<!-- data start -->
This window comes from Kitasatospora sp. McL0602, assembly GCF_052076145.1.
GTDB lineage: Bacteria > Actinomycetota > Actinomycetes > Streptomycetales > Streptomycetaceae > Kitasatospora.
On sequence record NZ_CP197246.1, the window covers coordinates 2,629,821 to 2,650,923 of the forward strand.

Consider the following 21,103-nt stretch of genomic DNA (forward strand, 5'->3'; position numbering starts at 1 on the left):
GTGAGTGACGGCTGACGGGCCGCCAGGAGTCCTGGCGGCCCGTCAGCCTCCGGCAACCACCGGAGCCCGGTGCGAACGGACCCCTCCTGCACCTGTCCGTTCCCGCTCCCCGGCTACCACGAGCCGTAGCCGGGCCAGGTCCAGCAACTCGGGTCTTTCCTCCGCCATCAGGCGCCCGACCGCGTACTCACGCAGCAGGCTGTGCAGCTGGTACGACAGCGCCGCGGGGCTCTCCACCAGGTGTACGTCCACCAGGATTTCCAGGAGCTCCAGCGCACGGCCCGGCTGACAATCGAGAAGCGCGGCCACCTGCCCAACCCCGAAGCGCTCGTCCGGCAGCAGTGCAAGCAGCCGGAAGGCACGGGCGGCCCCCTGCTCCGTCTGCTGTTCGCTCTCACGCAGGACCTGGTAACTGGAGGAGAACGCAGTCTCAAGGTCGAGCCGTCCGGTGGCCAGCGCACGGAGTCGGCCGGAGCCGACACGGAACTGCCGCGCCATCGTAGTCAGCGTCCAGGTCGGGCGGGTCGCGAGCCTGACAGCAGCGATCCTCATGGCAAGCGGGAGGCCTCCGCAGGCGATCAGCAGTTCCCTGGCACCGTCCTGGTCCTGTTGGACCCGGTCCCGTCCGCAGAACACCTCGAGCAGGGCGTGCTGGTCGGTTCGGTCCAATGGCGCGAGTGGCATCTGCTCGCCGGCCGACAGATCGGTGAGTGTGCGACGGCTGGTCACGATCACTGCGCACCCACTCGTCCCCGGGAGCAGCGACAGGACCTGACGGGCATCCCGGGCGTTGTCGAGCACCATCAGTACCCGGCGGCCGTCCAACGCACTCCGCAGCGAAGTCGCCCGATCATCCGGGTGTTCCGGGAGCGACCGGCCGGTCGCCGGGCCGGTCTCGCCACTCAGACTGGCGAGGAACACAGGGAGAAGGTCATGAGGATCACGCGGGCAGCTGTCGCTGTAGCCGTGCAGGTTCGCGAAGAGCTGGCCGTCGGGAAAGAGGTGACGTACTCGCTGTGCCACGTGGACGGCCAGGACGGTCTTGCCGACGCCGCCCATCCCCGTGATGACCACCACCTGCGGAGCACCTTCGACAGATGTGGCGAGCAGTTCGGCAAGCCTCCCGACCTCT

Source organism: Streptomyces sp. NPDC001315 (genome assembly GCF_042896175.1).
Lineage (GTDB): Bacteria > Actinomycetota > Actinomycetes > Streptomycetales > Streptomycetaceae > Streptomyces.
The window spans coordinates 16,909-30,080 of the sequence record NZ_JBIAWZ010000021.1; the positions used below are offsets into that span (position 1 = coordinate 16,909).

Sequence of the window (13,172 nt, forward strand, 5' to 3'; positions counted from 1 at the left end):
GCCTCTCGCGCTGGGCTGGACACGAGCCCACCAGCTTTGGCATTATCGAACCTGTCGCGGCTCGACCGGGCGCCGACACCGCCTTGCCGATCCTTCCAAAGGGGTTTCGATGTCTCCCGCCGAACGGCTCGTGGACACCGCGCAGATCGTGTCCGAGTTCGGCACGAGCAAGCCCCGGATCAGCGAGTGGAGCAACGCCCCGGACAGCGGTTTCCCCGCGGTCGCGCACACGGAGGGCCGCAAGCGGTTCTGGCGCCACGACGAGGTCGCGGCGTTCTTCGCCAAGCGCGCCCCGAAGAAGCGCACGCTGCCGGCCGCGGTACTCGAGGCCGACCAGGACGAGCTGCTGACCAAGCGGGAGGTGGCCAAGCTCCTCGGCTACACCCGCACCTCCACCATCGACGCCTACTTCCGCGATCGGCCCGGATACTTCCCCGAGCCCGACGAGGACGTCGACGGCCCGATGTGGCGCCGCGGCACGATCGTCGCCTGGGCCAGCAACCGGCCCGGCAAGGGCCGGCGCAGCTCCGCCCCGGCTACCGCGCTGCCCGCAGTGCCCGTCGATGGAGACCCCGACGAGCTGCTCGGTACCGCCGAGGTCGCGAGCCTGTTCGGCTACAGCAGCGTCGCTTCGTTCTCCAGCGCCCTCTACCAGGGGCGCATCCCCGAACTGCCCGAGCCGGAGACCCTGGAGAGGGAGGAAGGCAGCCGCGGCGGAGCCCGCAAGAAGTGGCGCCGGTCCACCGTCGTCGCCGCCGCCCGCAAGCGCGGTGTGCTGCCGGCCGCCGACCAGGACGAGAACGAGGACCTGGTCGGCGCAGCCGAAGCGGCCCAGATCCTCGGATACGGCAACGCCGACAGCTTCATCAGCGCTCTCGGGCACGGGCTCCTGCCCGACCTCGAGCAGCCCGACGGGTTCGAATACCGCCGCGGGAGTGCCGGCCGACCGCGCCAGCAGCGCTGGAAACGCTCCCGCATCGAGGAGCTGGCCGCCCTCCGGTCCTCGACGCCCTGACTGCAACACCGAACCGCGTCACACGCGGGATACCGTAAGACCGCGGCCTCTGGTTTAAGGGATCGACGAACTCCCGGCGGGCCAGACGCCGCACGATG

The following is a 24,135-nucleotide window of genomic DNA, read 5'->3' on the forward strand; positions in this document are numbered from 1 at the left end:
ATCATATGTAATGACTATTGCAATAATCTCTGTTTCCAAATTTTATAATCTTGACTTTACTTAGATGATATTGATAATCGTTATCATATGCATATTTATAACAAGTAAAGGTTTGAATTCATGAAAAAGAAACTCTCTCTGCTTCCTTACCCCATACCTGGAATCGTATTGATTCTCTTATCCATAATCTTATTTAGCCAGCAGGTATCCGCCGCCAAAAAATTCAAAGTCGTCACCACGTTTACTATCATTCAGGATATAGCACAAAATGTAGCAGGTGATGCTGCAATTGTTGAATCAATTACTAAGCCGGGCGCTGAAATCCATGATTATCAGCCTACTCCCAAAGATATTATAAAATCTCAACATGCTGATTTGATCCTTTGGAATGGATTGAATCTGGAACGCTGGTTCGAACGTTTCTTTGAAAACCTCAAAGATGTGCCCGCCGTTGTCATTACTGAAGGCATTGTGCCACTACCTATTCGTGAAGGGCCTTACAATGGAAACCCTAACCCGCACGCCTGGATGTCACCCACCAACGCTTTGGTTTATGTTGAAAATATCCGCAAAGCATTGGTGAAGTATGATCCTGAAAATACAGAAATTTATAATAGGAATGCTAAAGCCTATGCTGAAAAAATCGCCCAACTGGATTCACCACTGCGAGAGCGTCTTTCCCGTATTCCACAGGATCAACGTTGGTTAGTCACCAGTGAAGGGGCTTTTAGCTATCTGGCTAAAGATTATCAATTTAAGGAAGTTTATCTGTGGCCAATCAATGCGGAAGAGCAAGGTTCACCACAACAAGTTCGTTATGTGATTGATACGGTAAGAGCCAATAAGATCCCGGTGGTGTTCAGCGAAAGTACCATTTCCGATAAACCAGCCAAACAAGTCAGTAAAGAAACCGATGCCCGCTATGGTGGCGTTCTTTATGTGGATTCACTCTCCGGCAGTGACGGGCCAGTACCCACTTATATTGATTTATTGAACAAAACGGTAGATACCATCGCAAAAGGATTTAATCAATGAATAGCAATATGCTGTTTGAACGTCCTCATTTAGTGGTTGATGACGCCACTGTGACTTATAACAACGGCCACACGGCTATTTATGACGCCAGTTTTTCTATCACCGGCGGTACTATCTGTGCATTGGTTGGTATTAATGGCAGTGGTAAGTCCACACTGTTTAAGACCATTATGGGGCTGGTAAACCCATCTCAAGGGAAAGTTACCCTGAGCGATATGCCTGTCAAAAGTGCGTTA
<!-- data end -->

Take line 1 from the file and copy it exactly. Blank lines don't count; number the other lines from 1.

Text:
This window comes from Kitasatospora sp. McL0602, assembly GCF_052076145.1.